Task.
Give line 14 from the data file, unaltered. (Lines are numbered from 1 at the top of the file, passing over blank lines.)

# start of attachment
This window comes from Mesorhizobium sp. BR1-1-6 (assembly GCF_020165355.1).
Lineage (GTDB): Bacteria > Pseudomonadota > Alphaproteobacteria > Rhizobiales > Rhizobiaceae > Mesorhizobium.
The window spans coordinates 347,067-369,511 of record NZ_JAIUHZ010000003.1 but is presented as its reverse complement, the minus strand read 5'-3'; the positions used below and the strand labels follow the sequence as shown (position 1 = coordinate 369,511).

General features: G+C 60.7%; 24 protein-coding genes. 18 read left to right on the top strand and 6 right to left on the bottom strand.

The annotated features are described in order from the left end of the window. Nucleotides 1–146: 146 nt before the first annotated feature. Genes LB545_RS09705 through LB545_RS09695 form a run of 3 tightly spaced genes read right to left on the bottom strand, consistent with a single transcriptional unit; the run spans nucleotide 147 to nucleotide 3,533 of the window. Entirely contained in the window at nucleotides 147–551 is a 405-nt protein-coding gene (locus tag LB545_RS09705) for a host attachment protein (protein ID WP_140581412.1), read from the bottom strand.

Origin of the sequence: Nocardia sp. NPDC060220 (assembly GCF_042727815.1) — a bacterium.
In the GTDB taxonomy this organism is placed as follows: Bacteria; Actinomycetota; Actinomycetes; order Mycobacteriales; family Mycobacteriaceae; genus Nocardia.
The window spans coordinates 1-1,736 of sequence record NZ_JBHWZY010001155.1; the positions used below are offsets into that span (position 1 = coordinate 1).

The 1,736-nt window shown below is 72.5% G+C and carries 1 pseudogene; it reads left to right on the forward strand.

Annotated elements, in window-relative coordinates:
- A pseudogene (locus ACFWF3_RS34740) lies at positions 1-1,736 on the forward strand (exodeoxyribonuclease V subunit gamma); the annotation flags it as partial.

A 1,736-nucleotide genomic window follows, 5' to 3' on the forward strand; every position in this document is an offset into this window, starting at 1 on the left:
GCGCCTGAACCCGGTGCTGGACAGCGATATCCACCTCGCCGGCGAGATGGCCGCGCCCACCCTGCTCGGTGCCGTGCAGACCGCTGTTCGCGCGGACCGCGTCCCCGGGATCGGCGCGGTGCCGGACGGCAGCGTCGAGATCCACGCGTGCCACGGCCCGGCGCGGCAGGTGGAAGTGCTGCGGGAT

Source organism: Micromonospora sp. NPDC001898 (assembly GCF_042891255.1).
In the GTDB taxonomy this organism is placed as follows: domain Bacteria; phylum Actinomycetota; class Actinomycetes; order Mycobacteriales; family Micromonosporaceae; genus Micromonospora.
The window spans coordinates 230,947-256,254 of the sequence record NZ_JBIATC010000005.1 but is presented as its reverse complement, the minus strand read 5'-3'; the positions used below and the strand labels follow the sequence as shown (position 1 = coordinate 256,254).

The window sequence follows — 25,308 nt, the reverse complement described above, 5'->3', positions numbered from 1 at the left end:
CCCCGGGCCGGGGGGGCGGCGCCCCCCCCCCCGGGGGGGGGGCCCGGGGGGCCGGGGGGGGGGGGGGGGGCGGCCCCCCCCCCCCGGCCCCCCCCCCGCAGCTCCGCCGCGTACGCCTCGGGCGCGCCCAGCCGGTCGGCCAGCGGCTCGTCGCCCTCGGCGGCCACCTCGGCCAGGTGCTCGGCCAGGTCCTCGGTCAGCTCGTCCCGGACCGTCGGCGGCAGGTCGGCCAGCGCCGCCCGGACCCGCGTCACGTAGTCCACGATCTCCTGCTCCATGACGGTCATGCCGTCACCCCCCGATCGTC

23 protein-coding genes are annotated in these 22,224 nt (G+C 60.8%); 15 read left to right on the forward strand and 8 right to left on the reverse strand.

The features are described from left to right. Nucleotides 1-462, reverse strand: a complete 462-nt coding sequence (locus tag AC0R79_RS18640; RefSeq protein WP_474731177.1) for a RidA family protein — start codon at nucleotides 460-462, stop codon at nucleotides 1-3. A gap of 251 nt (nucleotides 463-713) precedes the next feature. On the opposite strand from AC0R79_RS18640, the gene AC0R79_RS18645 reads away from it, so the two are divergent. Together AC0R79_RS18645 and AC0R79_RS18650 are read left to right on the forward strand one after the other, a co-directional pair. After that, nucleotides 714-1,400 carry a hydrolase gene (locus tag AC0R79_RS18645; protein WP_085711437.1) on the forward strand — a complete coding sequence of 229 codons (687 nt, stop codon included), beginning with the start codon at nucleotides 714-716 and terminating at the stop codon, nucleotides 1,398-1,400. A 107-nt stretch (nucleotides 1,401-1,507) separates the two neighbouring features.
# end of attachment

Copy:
Source organism: Micromonospora sp. NPDC001898 (assembly GCF_042891255.1).